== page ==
Archive for February, 2011

It’s A Mad World, Sometimes

Monday, February 28th, 2011

We are developing a vanilla paste to complement Steenbergs organic Fairtrade vanilla extract, rose water etc. 

However, today I was sent the Specification and Material Safety Data Sheet by the guys who are going to do “the making it into a paste bit” for us.  Within this, it stated that “If Ingested: Induce Vomiting”.  On thinking this a bit extreme for a product that is already sold for human consumption to the public in shops and restaurants around Europe and the USA, I queried this statement.  The response was simple that if you ingested too much then this might be bad for you and then you should induce vomiting. 

I suspect that eating/ drinking too much Divine Orange Chocolate or smoked salmon or Mrs Kirkham’s delicious Lancahsire cheese or Coca-Cola or even our teas and so on and so on might be bad for the health and one should then induce vomiting, if it has not already started of its own accord; so why not then put health warnings on all foodstuffs that you eat this at your own risk.

It is just another symptom of our form-filling world where it is more important to tick some boxes rather than engage the brain and really think things through, i.e. businesses and bureaucrats are becoming ever more interested in covering their legal backsides than actually adding any real value.  So I am now going to buy a product that I am being told might cause “nausea and dizziness” if ingested specifically to sell to the public to ingest, so now the risk has shifted from the manufacturer to me, so it is lucky that my shoulders are broad enough to take on a bit more theoretical business risk.

Go On Enjoy A Bowl Of Bitter Organic Matcha Tea

Sunday, February 27th, 2011

“A bitter pill to swallow” is a classic idiom of the english language that implies that medicine often comes in the form of a bitter pill, but that it is worth suffering that taste for the benefits that should flow.  Life has changed and many bitter pills nowadays have a sweet sugar coating.  This underlies an obsession with sweetness and sweet things, from sweets through to fizzy drinks.  Our life and nutrition is almost obsessed with indulging ourselves in sugar.  All-in-all I don’t think we eat enough that is bitter anymore, except perhaps for bittersweet chocolates or mints or gin & tonic or angostura bitters.  But tea is a great way to get that flavour sensation, or spices like amchur, sumach and tamarind that are acidic-bitter, or even cooking with angostura bitters.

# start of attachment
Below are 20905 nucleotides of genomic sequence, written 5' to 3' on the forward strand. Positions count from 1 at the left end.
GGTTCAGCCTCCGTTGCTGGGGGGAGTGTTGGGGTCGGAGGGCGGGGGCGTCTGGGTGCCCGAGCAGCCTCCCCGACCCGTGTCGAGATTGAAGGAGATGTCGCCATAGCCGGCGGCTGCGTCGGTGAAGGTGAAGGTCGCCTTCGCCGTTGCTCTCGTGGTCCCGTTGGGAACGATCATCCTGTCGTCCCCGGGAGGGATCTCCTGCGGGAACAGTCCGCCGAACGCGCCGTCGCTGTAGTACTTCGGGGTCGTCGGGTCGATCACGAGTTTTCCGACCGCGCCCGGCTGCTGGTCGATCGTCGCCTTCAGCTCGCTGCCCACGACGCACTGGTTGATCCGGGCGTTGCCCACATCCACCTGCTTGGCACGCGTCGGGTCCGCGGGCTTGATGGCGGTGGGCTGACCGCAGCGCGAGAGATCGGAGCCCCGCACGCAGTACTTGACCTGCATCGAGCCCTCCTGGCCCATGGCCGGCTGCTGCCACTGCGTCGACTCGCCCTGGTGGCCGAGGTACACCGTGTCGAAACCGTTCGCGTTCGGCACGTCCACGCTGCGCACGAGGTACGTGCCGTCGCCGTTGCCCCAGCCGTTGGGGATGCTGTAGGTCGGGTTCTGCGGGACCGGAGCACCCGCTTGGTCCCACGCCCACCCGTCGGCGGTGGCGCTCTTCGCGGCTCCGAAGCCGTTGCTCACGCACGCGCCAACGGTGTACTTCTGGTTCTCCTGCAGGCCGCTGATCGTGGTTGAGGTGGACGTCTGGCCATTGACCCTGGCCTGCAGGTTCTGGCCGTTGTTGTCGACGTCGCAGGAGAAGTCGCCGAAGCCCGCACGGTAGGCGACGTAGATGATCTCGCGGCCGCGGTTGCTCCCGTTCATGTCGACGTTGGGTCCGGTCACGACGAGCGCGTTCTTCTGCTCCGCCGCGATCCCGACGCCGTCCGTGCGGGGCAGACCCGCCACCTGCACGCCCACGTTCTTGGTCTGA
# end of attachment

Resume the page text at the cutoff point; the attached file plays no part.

I have been fiddling around with our tea selection and the tea part of Steenbergs for some time now.  We relaunched our packaging style in 2010 and since then have been expanding the specialist teas in that range, with more changes still to be made over the next couple of years (slowly but surely at our own pace is the way we move).  As part of these changes, we have increased our selection of Japanese teas and one of the revelations for me has been Steenbergs Organic Matcha Tea, which is deliciously bitter, energising and yet contemplative.

Matcha Tea Looking Like Green Paint

Little Pot Of Green Matcha Tea

Matcha is a Japanese green tea that has been ground down to a very fine powder, so that you can drink the whole of the green tea leaves, suspended in hot water.  Other origins of matcha tea are now available, but Japan remains the real and best place of origin.  Matcha tea forms the centre of the Japanese tea ceremony, which revolves around the preparation of matcha tea in a calm, conducive and contemplative space in the home.  It is a peaceful environment that is full of ceremonial forms that brings a little bit of peace into our ever chaotic and dynamic world.

I took my matcha tea as follows: using an old tea spoon that I found lurking in a drawer I put a level spoon into the bottom of a rustic looking Japanese matcha bowl.  Onto this, I poured about 1 inch of just-boiled freshly drawn water, then using a bamboo matcha whisk gave it all a vigorous stir in a fgure of eight motion until it was well suspended into an emulsion of organic green tea particles in the hot water.  For a more expert go at this, here’s a Youtube link on making matcha tea (actually I was not much different in the method I used).